[FOM] Formalization Thesis: A second attempt
Paul Budnik
paul at mtnmath.com
Tue May 25 11:57:14 EDT 2010
On 05/21/2010 02:11 PM, Timothy Y. Chow wrote:
> Vladimir Sazonov<vladimir.sazonov at yahoo.com> wrote:
>
>> But my main disagreement is with the status of your Thesis as "thesis",
>> i.e. as a kind of a neutral observation. I would prefer to replace this
>> Thesis by something relevant and stronger what explains the nature of
>> mathematics:
>>
>> Mathematics ***is*** formalising of our thought and intuition.
>>
>
That seems too general. I see mathematics as formalizing what
conclusions (theorems) are logically determined by assumptions
(axioms). From Gödel we know that 'logically determined' can never be
completely formalized. In particular, the consistency of a formal
system is logically determined by its axioms, but, if it is consistent
and can embed the primitive recursive functions, its consistency is not
deducible from those axioms.
> ...
> I want to be able to say that *any* proof of the consistency of
> mathematics that someone might come up with can be imitated in *one*
> particular system, to which Goedel's second theorem applies. Only then
> can I reach the desired conclusion that Goedel's second theorem rules out
> the possibility of a mathematical proof of the consistency of mathematics.
>
On page 135 of volume 1 of Gödel's Collected Works, Kleene discusses how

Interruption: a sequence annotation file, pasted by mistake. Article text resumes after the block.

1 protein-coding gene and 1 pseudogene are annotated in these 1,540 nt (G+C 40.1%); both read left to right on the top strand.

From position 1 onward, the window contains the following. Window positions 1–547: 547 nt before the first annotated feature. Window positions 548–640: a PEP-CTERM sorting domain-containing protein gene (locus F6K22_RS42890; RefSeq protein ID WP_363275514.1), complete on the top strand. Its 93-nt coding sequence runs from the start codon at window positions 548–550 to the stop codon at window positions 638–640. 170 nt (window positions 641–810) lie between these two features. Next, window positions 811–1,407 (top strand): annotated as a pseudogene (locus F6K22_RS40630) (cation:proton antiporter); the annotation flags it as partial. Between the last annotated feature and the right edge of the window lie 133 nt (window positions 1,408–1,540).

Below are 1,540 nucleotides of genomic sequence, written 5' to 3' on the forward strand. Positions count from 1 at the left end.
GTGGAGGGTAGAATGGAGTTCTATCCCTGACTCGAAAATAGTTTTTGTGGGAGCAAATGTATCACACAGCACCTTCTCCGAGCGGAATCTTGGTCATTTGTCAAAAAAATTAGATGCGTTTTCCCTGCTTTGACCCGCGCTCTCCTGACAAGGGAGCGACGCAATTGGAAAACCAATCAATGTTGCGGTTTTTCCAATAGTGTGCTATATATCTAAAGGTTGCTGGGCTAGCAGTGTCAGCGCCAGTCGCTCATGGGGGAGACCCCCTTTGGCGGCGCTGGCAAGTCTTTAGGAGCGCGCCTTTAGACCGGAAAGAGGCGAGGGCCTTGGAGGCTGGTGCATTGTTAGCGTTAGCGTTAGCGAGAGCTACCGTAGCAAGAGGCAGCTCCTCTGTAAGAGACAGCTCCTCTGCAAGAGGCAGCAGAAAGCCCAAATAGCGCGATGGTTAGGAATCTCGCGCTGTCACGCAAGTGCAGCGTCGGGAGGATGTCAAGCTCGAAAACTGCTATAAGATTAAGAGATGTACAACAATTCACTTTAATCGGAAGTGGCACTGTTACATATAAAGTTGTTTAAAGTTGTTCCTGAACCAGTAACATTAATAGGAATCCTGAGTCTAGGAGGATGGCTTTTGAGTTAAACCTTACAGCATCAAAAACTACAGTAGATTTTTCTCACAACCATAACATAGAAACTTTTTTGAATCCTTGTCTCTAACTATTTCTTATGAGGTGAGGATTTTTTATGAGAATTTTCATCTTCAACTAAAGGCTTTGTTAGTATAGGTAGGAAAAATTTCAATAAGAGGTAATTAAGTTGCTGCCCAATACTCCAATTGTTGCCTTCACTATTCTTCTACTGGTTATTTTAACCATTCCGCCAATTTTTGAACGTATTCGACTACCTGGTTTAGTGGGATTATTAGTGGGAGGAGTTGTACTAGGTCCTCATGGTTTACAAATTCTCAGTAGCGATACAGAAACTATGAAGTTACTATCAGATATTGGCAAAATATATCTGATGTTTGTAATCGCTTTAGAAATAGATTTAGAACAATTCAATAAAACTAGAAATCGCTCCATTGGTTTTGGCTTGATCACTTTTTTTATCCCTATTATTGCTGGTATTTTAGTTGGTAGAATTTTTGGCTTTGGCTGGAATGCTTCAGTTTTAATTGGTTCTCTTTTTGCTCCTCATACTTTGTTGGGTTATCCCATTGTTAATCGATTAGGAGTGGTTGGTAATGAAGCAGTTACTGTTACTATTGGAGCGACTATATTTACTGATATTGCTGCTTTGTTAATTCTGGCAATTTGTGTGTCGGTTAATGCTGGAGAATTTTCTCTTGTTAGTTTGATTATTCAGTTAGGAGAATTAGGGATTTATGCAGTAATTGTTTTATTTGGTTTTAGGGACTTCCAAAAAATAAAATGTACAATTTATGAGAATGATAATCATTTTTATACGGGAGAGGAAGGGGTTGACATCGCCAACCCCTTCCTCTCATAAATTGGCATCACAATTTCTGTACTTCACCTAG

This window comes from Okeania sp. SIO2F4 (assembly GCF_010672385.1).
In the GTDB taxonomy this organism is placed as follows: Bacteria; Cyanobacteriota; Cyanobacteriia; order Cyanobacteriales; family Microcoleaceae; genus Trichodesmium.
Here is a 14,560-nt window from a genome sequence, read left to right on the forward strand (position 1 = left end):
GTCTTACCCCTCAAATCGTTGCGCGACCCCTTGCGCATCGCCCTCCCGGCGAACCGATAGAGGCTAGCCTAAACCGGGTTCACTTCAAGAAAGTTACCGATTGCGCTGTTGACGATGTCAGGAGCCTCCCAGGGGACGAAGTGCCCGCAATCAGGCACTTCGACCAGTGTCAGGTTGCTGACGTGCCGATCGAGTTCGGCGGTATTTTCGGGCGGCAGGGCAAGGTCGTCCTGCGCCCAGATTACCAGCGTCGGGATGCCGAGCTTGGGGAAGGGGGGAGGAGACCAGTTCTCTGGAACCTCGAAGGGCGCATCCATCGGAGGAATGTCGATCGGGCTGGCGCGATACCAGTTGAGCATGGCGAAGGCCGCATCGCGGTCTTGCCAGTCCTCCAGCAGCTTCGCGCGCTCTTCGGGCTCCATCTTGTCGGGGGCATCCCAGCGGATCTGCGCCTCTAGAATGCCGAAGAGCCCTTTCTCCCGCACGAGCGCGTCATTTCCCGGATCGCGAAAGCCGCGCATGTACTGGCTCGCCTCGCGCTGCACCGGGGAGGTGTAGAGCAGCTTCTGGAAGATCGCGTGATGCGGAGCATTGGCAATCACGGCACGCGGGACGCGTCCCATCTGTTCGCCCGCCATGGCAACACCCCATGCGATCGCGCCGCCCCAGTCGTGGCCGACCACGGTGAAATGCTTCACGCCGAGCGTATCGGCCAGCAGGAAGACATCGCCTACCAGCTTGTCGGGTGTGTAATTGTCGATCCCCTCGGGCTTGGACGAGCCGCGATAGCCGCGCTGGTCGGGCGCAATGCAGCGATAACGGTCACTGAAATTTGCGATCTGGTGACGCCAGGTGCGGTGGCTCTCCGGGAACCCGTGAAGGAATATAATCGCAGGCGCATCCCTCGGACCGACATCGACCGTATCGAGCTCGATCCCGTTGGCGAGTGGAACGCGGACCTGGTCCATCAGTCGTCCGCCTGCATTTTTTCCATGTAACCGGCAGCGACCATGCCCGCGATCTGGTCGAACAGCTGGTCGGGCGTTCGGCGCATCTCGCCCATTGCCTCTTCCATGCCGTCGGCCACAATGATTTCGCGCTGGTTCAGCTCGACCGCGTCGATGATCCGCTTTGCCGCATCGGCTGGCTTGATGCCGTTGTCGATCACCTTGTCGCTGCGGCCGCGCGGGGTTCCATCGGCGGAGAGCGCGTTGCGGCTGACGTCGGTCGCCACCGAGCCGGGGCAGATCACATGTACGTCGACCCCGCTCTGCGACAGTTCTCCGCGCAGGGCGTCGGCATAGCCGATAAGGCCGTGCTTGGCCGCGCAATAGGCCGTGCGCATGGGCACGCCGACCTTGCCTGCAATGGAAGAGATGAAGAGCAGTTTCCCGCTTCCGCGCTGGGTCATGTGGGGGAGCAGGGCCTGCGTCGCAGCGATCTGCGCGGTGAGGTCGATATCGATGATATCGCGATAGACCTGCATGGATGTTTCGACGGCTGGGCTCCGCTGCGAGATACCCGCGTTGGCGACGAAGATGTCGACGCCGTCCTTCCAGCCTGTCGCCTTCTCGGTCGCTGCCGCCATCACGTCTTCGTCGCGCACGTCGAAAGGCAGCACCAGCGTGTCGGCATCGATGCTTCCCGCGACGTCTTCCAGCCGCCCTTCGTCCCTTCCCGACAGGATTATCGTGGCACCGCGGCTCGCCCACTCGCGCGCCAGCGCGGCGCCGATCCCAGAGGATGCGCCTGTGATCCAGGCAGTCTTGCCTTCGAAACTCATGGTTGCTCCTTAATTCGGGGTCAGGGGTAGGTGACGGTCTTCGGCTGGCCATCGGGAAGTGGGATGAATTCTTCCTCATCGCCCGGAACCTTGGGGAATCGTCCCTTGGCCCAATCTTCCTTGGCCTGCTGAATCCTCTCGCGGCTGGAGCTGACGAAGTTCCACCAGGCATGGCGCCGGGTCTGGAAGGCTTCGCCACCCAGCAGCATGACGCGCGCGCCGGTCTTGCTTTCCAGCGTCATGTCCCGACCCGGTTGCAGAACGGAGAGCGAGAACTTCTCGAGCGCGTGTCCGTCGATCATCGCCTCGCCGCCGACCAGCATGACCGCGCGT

general Gödel's two Incompleteness Theorems are. Paraphrasing Gödel
Kleene observed that the proof depends only on two aspects of the formal
system. One must be able to model the system with primitive recursive
relationships in which symbols in the system are translated to numeric
values. One must be able to express every primitive recursive
relationship in the system. The only loopholes seem to be mathematics
too weak to embed the primitive recursive functions, a definition of
formal system that does not require proofs to be effectively computable
or a violation of Church's thesis.
The bottom line seems to me that once you have a system that includes
the primitive recursive functions, you are in the domain of
incompleteness from which there is no exit. Stronger systems can prove
the consistency of weaker ones but there is no limit to the hierarchy of
more powerful systems.
Paul Budnik
www.mtnmath.com
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